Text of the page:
• Acceleration of the roll out of universal free school meals in primary schools and piloting in secondary schools
  • Supporting access to spaces where communities can create and eat together regularly.

Signatories of the letter include The Trussell Trust, Wellbeing Economy Alliance Scotland, One Parent Families Scotland, Social Work Scotland, Star Project and Families Outside.

Click here to read the letter in full

Black and white headshot of young woman with long straight brown hair that is tied up, with fringe around her face. She is wearing a white floral t-shirt and necklace.

Comment: For children and young people, Hunger is Still Here

Posted 25 October, 2021 by Lynn Gilmour

As covid restrictions have eased so, too, has public concern about food insecurity. But, as Grace, a Youth Campaigner for Magic Breakfast, explains, Hunger is Still Here

Throughout the pandemic, hunger, especially in children and young people, has been top of the public agenda. Lockdown shone a spotlight on the most poignant issues in our society, especially with Marcus Rashford’s free school meals campaign, but now, as restrictions have eased and it appears we’re moving forward after a difficult 18 months, it seems we’re forgetting that Hunger is Still Here.

The children going to school with an empty stomach every day haven’t, though. In the last few weeks, the most disadvantaged people in Scotland have faced both an end to furlough and a £20 cut to Universal Credit. This is absolutely devastating to all affected, but even more horrific for families with children. Furthermore, the Government at Westminster this week will lay out their Budget and I’m already sure it won’t go far enough. Their plan for free school breakfast already isn’t focused on reaching children most at risk of hunger.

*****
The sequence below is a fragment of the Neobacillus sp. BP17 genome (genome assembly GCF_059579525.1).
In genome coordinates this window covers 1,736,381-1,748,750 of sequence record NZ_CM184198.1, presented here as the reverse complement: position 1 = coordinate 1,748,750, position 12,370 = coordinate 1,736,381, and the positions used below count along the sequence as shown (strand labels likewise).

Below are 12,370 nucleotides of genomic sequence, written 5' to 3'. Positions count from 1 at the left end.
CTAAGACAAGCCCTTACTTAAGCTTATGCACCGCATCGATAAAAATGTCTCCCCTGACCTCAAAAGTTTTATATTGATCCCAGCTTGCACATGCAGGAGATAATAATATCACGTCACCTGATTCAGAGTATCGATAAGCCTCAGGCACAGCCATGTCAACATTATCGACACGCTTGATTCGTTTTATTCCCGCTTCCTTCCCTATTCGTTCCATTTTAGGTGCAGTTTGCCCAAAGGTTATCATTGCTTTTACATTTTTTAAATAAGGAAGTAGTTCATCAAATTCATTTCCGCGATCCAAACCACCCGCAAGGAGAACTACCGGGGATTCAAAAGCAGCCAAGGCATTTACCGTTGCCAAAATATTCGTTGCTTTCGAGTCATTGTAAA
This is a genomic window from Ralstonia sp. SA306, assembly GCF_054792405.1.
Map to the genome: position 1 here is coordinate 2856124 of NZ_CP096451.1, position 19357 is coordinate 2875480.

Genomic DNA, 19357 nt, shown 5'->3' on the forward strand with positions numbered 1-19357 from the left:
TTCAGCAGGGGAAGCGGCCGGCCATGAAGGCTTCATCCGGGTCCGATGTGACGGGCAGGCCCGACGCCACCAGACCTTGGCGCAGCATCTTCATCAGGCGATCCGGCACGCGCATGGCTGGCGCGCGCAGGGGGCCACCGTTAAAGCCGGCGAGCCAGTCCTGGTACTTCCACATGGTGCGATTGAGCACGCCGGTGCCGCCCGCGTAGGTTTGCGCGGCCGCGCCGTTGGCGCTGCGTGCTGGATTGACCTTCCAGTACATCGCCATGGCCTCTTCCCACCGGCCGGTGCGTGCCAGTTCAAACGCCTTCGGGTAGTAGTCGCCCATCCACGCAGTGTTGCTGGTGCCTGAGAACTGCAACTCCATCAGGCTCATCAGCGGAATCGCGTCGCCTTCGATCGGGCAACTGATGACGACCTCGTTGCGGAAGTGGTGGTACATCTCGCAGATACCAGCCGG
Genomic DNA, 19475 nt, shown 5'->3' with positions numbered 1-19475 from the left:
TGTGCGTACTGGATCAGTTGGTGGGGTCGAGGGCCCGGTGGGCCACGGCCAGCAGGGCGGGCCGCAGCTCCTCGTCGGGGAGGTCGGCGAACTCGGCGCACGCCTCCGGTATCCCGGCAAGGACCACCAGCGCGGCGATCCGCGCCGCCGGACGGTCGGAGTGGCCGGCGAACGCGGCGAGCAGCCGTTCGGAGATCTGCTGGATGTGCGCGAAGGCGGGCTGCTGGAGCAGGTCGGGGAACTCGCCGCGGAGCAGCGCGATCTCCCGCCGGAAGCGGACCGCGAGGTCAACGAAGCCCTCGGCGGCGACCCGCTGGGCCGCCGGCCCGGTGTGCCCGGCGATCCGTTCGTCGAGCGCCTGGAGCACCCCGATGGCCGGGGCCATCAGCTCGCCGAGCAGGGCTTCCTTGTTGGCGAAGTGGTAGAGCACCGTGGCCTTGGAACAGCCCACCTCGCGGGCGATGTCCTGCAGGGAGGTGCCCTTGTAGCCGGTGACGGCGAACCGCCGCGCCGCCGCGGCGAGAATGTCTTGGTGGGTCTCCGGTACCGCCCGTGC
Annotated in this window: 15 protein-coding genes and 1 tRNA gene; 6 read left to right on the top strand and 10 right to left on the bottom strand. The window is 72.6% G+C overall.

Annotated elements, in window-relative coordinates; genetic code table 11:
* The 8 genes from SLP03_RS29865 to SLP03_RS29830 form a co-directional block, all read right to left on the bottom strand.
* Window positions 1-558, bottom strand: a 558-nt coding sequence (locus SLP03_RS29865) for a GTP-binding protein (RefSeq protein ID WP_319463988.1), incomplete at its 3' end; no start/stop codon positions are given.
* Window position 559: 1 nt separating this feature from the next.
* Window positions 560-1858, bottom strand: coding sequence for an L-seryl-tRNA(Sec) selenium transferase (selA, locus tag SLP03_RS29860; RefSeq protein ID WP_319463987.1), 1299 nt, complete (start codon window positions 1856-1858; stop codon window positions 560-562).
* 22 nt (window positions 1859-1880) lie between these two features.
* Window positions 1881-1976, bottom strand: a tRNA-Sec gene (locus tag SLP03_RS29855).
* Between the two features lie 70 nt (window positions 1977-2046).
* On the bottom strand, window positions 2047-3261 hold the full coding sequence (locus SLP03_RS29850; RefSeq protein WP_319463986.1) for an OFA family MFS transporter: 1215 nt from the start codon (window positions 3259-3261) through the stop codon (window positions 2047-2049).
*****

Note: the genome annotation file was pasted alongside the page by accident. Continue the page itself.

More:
In contrast, the Scottish Government has committed to introducing free school breakfasts in all primary and special schools in both their Programme for Government, and their COVID Recovery Strategy. This universal approach in these schools is essential to ensuring provision is stigma-free. There’s also the plan to double the Scottish Child Payment, and whilst this is the beginnings of the bold and transformative action we need to see, more can still be done. More than a quarter of children live in poverty in Scotland. Tomorrow is too late to be taking action. Yesterday would have been better. Action to resolve child hunger must be taken right now - today.

Children don’t benefit from plans or empty promises. Children know change when it’s tangible, when food is put on their plate. As a young person myself, I’m passionate about creating a world where we all get a fair start - the best way to close the attainment gap and make sure every child or young person is as successful as they can possibly be is to ensure there is equality in the classroom - of course the children who come to school hungry fall further behind than the children who are well nourished.

I think that the Scottish Government’s plans have the power to truly change lives, but we must now work on putting policy pledges into policy realities. This is the issue we cannot delay in fixing. Scotland has the chance to lead the UK in tackling hunger, if we make those plans into real measures today then other countries will follow suit after seeing the positive impact on those who need it the most. Westminster may then bring in their own action plan that will be more transformative, and actually reach those at risk

Children and young people don’t need more waiting, we need action. End child hunger today.

Grace is a Youth Campaigner for Magic Breakfast.

Magic Breakfast is asking for your support for their Hunger is Still Here campaign.

Click here to contact your MP and let them know that Hunger is Still Here.

From Drumchapel macaroni to white bread myths: what I’ve learned from four years of Food, Families, Futures

9 June 2020